Table of Contents

Brain Drain: The Cognitive Neuroscience of Foreign Language Processing in Multinational Corporations

Stefan Volk, University of Tuebingen
Tine Köhler, University of Melbourne
Markus Pudelko, University of Tuebingen - Department of International Business


"Brain Drain: The Cognitive Neuroscience of Foreign Language Processing in Multinational Corporations" Fee Download
Journal of International Business Studies, Vol. 45, Issue 7, pp. 862-885, 2014

STEFAN VOLK, University of Tuebingen
TINE KÖHLER, University of Melbourne
MARKUS PUDELKO, University of Tuebingen - Department of International Business

This article adopts a cognitive neuroscience perspective to develop theory about the consequences of foreign language use in organizational settings. In contrast to previous work that has focused on the interpersonal effects of foreign language use, we focus on intra-personal, cognitive processes that affect employee performance. Our model delineates how foreign language processing depletes cognitive resources, which can ultimately result in biased decision-making and reduced self-regulation. We discuss theoretical and practical implications of our model for international business research in the context of an increasing number of organizations that have adopted a common corporate language.


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This eJournal distributes working and accepted paper abstracts focused on research where economic outcomes are the product of many individual decisions, constrained by scarcity, and equilibrium forces that simultaneously shape a person's social networks and the institutionally defined rules of the game. Decisions are made by computations in the brain which produce action-choices that directly affect the homeostatic wellbeing of the individual and choices that indirectly change wellbeing by changing an individual's future constraints, the scope of their social networks, and their message sending rights within the institutions they participate. Neuroeconomics broadly speaking is interested in the study of these computations and the resulting choices they produce. This includes experiments that attempt to understand the mechanisms of neuronal computations that produce action-choices, theories which predict how neuronal computations in socio-economic environments produce decisions, outcomes and wellbeing, and policy which use our understanding of neuoroeconomic behavior to either build or defend better solutions to societal problems.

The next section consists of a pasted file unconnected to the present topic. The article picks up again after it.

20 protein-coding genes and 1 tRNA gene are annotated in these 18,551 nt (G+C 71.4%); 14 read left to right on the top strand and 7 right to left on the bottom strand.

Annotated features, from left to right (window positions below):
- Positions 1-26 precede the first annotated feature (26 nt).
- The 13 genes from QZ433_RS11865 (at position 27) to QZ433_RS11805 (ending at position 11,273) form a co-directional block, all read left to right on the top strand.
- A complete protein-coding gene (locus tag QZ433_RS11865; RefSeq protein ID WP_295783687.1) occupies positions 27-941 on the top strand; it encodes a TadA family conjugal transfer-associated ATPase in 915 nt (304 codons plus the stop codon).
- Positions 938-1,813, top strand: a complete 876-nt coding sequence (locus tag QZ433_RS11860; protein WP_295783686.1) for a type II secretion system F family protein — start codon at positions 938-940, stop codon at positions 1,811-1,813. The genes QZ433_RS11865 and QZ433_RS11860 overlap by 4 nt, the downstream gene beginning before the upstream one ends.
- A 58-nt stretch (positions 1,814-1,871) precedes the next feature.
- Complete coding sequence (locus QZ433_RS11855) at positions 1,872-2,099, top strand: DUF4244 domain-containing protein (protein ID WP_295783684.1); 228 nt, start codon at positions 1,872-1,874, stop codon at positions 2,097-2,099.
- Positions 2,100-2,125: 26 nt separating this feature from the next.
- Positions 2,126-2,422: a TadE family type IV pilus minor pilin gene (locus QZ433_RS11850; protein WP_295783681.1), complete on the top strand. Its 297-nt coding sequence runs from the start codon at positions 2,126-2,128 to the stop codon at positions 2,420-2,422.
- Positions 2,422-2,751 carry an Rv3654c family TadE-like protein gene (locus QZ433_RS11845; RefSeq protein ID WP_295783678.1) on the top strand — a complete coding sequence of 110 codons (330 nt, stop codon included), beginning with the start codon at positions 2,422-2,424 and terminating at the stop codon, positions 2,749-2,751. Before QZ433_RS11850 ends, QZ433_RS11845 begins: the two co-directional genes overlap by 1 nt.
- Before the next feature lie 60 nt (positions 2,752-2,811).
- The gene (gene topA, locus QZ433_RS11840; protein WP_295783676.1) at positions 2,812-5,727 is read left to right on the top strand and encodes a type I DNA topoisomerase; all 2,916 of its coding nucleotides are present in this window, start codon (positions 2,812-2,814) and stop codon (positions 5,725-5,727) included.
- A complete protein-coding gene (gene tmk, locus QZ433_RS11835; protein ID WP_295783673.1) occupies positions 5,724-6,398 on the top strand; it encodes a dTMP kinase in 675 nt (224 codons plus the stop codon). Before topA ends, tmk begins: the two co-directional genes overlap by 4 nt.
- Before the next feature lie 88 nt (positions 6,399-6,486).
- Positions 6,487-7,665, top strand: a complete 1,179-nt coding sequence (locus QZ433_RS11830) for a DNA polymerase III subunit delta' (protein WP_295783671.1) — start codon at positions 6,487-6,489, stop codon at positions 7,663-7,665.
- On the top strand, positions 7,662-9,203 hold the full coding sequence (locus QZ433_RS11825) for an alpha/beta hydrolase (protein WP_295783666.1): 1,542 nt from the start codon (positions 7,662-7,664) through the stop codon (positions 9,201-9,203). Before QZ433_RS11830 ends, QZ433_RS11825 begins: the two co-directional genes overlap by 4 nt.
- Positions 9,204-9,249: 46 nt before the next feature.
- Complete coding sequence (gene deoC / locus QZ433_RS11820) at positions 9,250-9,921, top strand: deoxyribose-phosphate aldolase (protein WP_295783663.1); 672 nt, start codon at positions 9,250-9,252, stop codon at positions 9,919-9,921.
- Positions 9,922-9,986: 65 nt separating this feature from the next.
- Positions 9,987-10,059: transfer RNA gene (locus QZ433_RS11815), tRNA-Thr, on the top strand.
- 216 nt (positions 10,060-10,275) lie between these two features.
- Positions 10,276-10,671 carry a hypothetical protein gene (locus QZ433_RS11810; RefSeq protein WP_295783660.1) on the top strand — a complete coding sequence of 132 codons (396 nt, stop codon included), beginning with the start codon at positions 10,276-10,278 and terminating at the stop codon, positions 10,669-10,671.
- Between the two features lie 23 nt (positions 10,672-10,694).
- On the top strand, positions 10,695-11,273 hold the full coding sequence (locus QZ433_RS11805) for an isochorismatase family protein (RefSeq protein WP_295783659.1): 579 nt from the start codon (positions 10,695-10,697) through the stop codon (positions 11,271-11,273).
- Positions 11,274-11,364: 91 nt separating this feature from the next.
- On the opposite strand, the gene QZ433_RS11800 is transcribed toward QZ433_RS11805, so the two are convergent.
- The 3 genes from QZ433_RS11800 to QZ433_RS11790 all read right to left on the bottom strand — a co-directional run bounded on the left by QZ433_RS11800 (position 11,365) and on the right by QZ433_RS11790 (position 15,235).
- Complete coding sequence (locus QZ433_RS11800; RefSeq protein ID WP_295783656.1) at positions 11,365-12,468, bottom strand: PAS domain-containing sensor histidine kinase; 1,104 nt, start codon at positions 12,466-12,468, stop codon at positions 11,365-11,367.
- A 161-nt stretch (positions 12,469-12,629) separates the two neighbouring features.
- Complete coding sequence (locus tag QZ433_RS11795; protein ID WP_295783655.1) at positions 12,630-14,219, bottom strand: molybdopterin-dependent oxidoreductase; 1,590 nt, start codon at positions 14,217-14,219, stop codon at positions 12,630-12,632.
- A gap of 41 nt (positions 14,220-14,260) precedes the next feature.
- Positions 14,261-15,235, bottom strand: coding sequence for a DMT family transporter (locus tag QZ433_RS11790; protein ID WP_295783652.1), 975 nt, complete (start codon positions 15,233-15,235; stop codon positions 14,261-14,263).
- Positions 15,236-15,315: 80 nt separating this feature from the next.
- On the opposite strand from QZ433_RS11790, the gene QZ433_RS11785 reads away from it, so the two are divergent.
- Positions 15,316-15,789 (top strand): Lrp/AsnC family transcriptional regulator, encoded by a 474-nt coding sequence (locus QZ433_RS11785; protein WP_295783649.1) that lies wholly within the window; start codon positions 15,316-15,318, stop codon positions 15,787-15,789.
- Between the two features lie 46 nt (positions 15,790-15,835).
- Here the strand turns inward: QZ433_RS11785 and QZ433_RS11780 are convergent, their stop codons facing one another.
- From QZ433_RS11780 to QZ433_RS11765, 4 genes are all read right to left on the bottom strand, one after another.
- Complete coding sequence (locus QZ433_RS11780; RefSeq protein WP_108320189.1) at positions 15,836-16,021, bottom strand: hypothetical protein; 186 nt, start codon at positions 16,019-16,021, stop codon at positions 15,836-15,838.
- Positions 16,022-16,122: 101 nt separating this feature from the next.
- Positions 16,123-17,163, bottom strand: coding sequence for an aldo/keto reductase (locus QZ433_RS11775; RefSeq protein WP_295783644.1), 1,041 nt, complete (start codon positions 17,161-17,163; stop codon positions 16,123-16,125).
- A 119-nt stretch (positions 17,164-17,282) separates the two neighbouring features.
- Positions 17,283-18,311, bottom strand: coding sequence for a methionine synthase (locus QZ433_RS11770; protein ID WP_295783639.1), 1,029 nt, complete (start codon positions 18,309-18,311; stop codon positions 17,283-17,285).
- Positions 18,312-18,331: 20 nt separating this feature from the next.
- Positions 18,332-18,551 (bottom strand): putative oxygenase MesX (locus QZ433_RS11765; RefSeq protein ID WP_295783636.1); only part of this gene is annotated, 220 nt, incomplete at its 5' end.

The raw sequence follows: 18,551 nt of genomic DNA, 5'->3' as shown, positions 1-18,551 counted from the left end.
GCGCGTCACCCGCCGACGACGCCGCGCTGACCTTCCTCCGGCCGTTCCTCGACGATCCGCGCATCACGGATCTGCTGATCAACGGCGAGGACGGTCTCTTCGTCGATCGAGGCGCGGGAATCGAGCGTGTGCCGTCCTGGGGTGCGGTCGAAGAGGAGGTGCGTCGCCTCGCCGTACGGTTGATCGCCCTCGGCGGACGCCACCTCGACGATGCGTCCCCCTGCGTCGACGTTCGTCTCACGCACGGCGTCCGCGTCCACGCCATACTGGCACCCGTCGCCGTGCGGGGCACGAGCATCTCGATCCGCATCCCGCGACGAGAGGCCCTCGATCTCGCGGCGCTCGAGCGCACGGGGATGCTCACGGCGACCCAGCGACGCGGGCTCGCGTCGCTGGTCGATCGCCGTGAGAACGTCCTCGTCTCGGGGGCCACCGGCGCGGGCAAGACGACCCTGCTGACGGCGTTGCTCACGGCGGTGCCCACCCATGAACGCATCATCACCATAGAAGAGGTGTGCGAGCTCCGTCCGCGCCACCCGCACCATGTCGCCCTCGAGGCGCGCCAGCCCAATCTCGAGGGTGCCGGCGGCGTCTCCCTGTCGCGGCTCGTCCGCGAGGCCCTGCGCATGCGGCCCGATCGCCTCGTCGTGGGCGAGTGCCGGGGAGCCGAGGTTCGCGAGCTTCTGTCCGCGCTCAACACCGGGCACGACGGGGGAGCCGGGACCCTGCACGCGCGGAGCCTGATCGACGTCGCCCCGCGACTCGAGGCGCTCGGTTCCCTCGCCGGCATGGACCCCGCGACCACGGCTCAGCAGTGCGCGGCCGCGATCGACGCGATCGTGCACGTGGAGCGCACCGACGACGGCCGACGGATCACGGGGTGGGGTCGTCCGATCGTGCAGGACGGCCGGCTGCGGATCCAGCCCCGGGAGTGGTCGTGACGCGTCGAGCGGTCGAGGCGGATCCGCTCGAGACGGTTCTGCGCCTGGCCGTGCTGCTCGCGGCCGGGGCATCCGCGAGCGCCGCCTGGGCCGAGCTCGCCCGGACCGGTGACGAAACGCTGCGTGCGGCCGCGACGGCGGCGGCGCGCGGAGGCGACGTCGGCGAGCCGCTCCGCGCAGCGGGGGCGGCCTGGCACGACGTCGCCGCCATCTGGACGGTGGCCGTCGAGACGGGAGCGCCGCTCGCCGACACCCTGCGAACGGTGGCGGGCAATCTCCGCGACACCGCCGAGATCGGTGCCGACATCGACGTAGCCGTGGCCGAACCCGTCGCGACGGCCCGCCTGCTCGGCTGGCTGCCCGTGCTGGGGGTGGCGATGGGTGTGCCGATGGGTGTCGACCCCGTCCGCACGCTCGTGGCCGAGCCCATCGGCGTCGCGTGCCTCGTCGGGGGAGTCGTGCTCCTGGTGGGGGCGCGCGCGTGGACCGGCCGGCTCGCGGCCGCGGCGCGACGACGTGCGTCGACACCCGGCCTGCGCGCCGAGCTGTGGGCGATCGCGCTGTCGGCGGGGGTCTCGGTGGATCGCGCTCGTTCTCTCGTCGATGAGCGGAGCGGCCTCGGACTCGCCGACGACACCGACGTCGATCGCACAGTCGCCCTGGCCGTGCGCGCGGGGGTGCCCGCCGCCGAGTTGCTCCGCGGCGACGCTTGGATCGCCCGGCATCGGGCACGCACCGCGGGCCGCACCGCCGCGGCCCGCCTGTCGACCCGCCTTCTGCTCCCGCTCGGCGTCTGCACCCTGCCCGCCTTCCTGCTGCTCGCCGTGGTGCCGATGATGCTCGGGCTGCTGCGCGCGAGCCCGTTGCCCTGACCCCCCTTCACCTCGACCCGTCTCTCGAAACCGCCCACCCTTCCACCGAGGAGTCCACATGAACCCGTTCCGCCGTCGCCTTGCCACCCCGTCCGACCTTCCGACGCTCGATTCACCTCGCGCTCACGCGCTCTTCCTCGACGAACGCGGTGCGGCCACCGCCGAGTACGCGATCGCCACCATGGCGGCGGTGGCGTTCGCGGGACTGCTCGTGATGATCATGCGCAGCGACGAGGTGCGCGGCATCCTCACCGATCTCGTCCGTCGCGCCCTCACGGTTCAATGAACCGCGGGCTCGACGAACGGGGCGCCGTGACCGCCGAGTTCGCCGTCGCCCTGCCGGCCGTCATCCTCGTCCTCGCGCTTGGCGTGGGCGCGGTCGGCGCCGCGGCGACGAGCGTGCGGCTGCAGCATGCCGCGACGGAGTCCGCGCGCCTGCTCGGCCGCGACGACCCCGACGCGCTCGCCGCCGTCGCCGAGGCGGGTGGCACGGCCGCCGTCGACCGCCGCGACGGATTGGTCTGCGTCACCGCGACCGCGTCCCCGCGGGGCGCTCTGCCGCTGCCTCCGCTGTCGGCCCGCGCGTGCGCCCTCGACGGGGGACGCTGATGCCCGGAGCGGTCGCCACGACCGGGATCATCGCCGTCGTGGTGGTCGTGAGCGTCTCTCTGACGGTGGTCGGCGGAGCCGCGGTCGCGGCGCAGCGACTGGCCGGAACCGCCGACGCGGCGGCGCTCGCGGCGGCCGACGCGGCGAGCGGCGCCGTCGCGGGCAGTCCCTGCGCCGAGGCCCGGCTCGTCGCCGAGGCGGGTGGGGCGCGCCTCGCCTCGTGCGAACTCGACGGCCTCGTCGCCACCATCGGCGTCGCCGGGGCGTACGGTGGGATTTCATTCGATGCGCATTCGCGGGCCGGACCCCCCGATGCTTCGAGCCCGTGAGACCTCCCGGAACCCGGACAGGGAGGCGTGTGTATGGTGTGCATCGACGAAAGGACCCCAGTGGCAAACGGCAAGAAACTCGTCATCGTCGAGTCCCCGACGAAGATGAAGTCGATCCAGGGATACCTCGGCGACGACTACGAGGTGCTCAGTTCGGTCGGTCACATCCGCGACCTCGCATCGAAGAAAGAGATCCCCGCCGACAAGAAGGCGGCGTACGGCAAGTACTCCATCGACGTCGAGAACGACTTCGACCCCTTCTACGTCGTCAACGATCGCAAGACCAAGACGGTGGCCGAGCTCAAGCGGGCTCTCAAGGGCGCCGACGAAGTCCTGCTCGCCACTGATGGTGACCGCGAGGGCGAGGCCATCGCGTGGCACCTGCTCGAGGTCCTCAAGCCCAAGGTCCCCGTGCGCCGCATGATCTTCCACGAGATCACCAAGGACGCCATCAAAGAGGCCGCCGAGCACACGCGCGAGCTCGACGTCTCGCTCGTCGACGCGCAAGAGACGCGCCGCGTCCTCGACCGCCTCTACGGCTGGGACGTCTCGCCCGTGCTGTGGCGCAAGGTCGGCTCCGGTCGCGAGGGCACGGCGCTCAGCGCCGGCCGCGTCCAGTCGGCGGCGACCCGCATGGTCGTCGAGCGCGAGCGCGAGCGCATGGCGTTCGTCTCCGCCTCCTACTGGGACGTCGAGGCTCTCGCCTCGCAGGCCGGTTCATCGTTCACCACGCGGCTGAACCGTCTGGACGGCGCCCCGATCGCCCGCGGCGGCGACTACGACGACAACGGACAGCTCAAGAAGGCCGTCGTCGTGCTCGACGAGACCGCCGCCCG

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Neuroeconomics eJournal

Harris & Harris Group Professor, Massachusetts Institute of Technology (MIT) - Sloan School of Management, Principal Investigator, Massachusetts Institute of Technology (MIT) - Computer Science and Artificial Intelligence Laboratory (CSAIL), National Bureau of Economic Research (NBER)

Professor, Baylor University - Department of Neuroscience

Professor of Economics and Law, Chapman University - Economic Science Institute, Chapman University School of Law